Learning From Your Mistakes

A couple weeks ago, I got the best compliment I think I’ve ever received. It was from my brother (honestly this says a lot more about him than it does about me….) but he said, “Chelsey is really good at evaluating her past and learning from it. She takes notice of what she did wrong and works hard to be better which is one of the best qualities you can have.” I don’t mean to say this so you guys can know how “self-aware” I am… I don’t know how true this actually is, but it really touched me and made me think. I never really thought about the deeper meaning and importance of that concept… learning from our mistakes… because a lot of times, we don’t.

I started to wonder why this is. Why do we make the same mistakes twice? I’ve been realizing how impatient I get when I, or someone else, makes the same mistake twice… or even worse, three times. It infuriates me which i’m sure is a normal reaction.

It’s always been a challenge for me to not stress about “wasting” time, energy, or material items. I drive fast, I take shortcuts whenever possible, It pains me to not always take the rest of my food at a restaurant to-go…. and I really hate making the same mistake twice because that’s time and energy wasted.

This is where my anxiety came from while I was struggling with an eating disorder… I was stuck in a continuous cycle and it pissed me off. I couldn’t stop bingeing. I couldn’t stop slipping up. I was making the wrong decision over and over and I felt hopeless. So many gym sessions I thought were wasted, so many hours on the treadmill gone…. because I binged. I felt like my whole life was wasting away and I was getting NO WHERE.

Then it clicked.

I was in a cycle of “sin and punish myself. Sin and then punish myself” 

I had to understand something: forgiveness. 

Forgiveness and acceptance was the only way out of that cycle. 

We feel so inclined to punish ourselves when we have done something “wrong” or “shameful” or “disappointing” according to our standards. We punish ourselves in different sabotaging ways... using substances, food, habits, people, etc.

I was the queen of this (still can be sometimes). I was so comfortable with suffering and beating myself up because it was all I knew! It was so easy for me to tell myself “Oh there I go again, I will never get better, I will never reach my goals. I knew it.” What kind of lame attitude is that?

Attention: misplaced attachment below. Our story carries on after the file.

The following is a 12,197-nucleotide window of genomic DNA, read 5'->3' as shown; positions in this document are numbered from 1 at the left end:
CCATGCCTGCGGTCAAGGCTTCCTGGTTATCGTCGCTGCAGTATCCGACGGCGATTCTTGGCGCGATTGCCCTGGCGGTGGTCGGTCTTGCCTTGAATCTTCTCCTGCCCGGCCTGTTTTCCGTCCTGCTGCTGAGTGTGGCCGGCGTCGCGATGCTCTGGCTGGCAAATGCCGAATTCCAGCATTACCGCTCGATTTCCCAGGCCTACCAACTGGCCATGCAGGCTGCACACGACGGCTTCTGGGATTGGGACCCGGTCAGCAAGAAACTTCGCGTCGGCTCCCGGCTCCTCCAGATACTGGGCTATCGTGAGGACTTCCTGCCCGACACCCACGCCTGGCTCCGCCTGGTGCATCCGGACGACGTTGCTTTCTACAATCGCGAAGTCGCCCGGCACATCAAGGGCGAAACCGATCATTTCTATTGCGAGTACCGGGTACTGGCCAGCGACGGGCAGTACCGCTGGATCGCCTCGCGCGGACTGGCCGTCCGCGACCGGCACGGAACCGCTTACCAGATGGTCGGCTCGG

Often we think that in order to “learn from” our mistakes we need to be punished and beat ourselves up over them and we need to remember that hurt and disappointment and use it as fuel & motivation. I practiced this “self-discipline” technique my whole life. Looking back, however, it honestly didn’t make me feel “motivated” at all. It just made me feel anxious and less confident.

But now, I know. I know what it really means to “learn from your mistakes.” It means to FORGIVE yourself. It means to let go of any emotional attachment to the past. It means having compassion for yourself and forgiving yourself for your words, actions, or habits, learning from them, and then moving forward in a new light.

Don’t beat yourself up for thinking certain thoughts or feeling certain emotions, just work through them.

I saw a quote from @ShamanDurek today that describes this best:

“The true sin is to deny love.”

I don’t think I’m a master at learning from my mistakes by any means… but I have definitely gotten a lot better over the last couple years. I will say now I pride myself in being able to get through stressful situations without getting super depressed, riled up, or hopeless. My bounce-back time is pretty minimal now.

I had to stop taking everything in life so personally. I used to be suuuuch a baby. Always victimizing myself and feeling like I always got the short end of the stick. That did me no favors. I started to understand that nothing that happened in life, happened because of me. Even if someone were to say “Chelsey, you are the ugliest, meanest person I have ever met.” Something I said could have triggered this emotional response but they didn’t say what they said because of me… they said that because that is their belief based on their metrics, upbringing, opinions, and beliefs.

It clicked in my head that life wasn’t happening TO me and it wasn’t happening FOR me, either. Life was just happening! I had to take my ego out of every situation.

If you take your ego out of the picture, you are no longer blinded by your fears - your fears of not being good enough, not being accepted or loved, not being the best - and you can better yourself and your situation.

I think learning from your past and admitting when you were wrong are vital traits to have. It shows humility and it’s how you grow as an individual. You will connect better with people this way, as well.

I’m learning to forgive myself and love myself even after I mess up for the 10,000th time. It can be VERY frustrating and discouraging... but I’m twice as likely to improve when I come from a place of complete acceptance and encouragement. No one likes to be nagged so don’t nag at yourself.

When you mess up, just don’t take it so personally. Evaluate the situation and start problem solving. No need to put so much attachment and emotion into every action. Laugh it off, this usually works for me. I make a joke about how stupid I think it is, or how dumb I feel and then I let it go and move on with my life!

As cliche as it may sound, I now try to see everything that happens in my life as an opportunity to learn. This makes bad situations seem challenging and exciting rather than damning.

So next time you mess up, accept that it happened and that you can’t go back in time - there is no such thing as time wasted. Study your actions and how you could do better next time, then forgive yourself and work hard towards that “next” time.

Use this approach of patience with others as well, it’s a game changer for relationships.

chelsey gustafsonComment